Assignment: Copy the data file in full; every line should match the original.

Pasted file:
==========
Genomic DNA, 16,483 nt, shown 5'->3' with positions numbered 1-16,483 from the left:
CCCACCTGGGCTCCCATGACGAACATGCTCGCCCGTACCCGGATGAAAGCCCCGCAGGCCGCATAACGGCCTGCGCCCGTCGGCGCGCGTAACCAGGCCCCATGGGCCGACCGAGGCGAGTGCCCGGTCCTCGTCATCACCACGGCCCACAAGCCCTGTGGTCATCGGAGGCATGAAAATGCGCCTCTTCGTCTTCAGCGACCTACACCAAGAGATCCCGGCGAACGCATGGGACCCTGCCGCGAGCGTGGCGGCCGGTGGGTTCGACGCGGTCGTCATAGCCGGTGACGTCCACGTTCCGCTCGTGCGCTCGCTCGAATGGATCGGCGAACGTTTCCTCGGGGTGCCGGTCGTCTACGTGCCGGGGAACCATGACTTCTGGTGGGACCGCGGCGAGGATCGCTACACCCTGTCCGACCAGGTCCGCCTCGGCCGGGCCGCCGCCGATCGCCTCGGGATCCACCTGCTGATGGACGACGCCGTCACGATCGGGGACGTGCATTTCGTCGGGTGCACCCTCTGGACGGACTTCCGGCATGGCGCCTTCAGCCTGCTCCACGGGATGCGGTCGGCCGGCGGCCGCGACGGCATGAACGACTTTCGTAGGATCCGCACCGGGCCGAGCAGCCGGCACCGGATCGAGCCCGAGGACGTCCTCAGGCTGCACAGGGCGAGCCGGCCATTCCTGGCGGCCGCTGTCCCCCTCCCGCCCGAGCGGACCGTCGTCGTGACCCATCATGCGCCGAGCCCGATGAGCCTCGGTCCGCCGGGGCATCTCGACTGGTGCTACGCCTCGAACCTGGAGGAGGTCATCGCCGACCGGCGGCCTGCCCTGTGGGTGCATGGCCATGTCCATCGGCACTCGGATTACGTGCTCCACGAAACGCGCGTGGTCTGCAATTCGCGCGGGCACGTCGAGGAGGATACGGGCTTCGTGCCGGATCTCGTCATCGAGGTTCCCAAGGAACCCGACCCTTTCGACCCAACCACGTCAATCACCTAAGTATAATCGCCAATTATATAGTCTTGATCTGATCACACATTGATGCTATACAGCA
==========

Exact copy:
Genomic DNA, 16,483 nt, shown 5'->3' with positions numbered 1-16,483 from the left:
CCCACCTGGGCTCCCATGACGAACATGCTCGCCCGTACCCGGATGAAAGCCCCGCAGGCCGCATAACGGCCTGCGCCCGTCGGCGCGCGTAACCAGGCCCCATGGGCCGACCGAGGCGAGTGCCCGGTCCTCGTCATCACCACGGCCCACAAGCCCTGTGGTCATCGGAGGCATGAAAATGCGCCTCTTCGTCTTCAGCGACCTACACCAAGAGATCCCGGCGAACGCATGGGACCCTGCCGCGAGCGTGGCGGCCGGTGGGTTCGACGCGGTCGTCATAGCCGGTGACGTCCACGTTCCGCTCGTGCGCTCGCTCGAATGGATCGGCGAACGTTTCCTCGGGGTGCCGGTCGTCTACGTGCCGGGGAACCATGACTTCTGGTGGGACCGCGGCGAGGATCGCTACACCCTGTCCGACCAGGTCCGCCTCGGCCGGGCCGCCGCCGATCGCCTCGGGATCCACCTGCTGATGGACGACGCCGTCACGATCGGGGACGTGCATTTCGTCGGGTGCACCCTCTGGACGGACTTCCGGCATGGCGCCTTCAGCCTGCTCCACGGGATGCGGTCGGCCGGCGGCCGCGACGGCATGAACGACTTTCGTAGGATCCGCACCGGGCCGAGCAGCCGGCACCGGATCGAGCCCGAGGACGTCCTCAGGCTGCACAGGGCGAGCCGGCCATTCCTGGCGGCCGCTGTCCCCCTCCCGCCCGAGCGGACCGTCGTCGTGACCCATCATGCGCCGAGCCCGATGAGCCTCGGTCCGCCGGGGCATCTCGACTGGTGCTACGCCTCGAACCTGGAGGAGGTCATCGCCGACCGGCGGCCTGCCCTGTGGGTGCATGGCCATGTCCATCGGCACTCGGATTACGTGCTCCACGAAACGCGCGTGGTCTGCAATTCGCGCGGGCACGTCGAGGAGGATACGGGCTTCGTGCCGGATCTCGTCATCGAGGTTCCCAAGGAACCCGACCCTTTCGACCCAACCACGTCAATCACCTAAGTATAATCGCCAATTATATAGTCTTGATCTGATCACACATTGATGCTATACAGCA